When you enter into a post-mortem review process, you must accept a few basic premises:

  • Everybody tries to do their best, as best they understand it.
  • You make our decisions in stressed situations, with imperfect information.
  • You are often called upon to carry out tasks for which you have not been trained, with whatever tools and resources happened to be at hand.
  • Mistakes are inevitable in such situations.
  • The goal of this process is not to find fault with any individual or their actions. Rather it is to look at what happened and see what lessons you can learn from it.
  • The output of this process will not be an assessment of any person or group of people, but rather an assessment of our processes, and how they can be improved.

It is absolutely essential that everyone involved completely accept this "No blame, We are here to learn model". Many organizations go to great trouble to create such safe environments. The FAA, for instance, has an Aviation Safety Reporting System, whereby pilots who make "mistakes" can gain immunity from regulatory discipline if they report those incidents.

Post-mortem reviews must always define actionable measures to prevent the incident from happening again in the future. New Telemetry metrics, new automated test cases, identification of type of changes that require additional code reviews, refactoring code or decoupling complex system components which cause frequent problems can be examples of such preventative measures.

Publish post-mortem review protocols and lessons learnt widely in your organization. This will help you convert your local learnings from one work center in your value stream into organization-wide global learnings. And this will be a clear message in your DevOps organization to nurture transparency, openness and learning culture.

Organize Game Days To Improve Your Systems

A game day is not one of your typical boring team events where extraverts enjoy the show and introverts play with their mobile phones to speed up the flow of time.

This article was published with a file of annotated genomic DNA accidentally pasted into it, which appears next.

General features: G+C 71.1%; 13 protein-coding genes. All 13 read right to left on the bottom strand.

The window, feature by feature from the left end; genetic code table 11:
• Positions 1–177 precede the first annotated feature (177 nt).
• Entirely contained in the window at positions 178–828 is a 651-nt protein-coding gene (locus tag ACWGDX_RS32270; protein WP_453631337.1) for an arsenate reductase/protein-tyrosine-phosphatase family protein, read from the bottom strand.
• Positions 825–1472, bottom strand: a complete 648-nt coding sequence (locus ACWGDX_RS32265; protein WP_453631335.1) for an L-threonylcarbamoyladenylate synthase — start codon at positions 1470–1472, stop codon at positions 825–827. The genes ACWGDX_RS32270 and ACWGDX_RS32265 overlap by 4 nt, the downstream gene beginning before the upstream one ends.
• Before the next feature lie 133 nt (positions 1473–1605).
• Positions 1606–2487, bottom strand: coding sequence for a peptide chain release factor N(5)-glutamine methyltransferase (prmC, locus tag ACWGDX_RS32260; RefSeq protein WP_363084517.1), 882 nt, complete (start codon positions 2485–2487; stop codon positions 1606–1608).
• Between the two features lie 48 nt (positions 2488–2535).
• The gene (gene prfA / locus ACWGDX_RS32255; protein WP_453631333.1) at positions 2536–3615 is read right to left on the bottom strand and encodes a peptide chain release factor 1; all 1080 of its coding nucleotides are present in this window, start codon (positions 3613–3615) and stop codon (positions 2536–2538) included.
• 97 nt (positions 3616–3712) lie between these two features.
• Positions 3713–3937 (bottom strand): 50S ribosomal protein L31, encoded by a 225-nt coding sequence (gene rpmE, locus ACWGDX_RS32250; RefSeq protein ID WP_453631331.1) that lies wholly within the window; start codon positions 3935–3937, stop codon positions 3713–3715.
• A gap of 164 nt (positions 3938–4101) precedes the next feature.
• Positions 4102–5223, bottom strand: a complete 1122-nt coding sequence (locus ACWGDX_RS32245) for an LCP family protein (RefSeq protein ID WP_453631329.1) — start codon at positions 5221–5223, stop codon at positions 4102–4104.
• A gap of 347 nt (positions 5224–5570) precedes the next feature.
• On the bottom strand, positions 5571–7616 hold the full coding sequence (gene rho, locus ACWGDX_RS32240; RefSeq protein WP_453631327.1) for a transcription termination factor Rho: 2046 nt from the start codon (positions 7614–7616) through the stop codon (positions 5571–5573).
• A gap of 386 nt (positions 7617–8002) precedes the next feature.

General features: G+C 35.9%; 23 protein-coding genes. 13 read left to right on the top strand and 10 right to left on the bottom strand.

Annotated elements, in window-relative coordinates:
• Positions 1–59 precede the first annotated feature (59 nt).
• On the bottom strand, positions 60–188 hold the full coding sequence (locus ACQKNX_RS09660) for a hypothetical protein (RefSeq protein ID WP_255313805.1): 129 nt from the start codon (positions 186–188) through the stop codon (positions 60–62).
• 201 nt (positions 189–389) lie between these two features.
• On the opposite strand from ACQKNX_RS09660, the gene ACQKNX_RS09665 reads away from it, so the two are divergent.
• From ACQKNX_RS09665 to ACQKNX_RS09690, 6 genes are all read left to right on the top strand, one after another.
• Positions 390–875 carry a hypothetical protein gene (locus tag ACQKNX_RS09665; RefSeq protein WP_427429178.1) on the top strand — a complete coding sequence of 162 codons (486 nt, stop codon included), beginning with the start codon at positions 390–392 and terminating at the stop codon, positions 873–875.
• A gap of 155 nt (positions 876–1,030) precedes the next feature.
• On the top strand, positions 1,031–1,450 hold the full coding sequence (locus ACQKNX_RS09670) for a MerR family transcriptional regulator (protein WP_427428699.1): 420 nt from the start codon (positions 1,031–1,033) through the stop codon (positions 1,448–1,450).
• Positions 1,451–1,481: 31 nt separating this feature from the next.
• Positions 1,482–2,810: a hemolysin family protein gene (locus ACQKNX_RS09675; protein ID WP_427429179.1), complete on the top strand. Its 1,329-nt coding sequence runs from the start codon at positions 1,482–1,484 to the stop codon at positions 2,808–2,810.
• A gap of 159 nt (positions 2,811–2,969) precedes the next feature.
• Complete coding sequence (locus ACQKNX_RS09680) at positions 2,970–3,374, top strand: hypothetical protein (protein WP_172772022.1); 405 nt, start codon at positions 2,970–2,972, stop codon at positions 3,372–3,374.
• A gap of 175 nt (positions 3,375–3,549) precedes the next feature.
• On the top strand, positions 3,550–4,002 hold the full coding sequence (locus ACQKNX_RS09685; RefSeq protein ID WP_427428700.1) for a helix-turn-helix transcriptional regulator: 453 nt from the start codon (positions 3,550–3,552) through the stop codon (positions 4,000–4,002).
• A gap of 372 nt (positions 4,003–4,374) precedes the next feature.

In a game day catastrophic failures are simulated in your test systems. And DevOps teams work towards fixing and learning from these failures.

For instance, a critical server is terminated to validate the successful operation of failover mechanism without service interruptions. Then your DevOps team validates if/how your recovery mechanism from backups or from your Infrastructure as Code (IaC) works. Identifying problems in these fail scenarios helps your DevOps team build resilient, fault-tolerant systems and create learnings.

During the process of solving problem, your DevOps team builds relationship with other departments while they rehearse fail events in non-stress conditions. You will test and have a visible chance to improve communication and troubleshooting processes within your larger global organization.

Furthermore, you will have the ability to observe weaker signals for potential larger issues that may reveal themselves in the future. Frequently happening low priority incidents during these fail scenarios, or a small side effect that may have come close to crash another critical component in your architecture are important week signals that you should take into account and work out to improve your systems.


In your DevOps team encourage calculated risk taking. High performer DevOps organizations like yours do more often errors. This is not only OK, but this is also what your organization needs. To learn and perform better.

Over typical organizations, high performers have 80% less critical failures in their production systems. In other words they have 5 times less incidents which impact their clients. This is why your engineers in your DevOps organization needs to feel free to do errors and learn from them.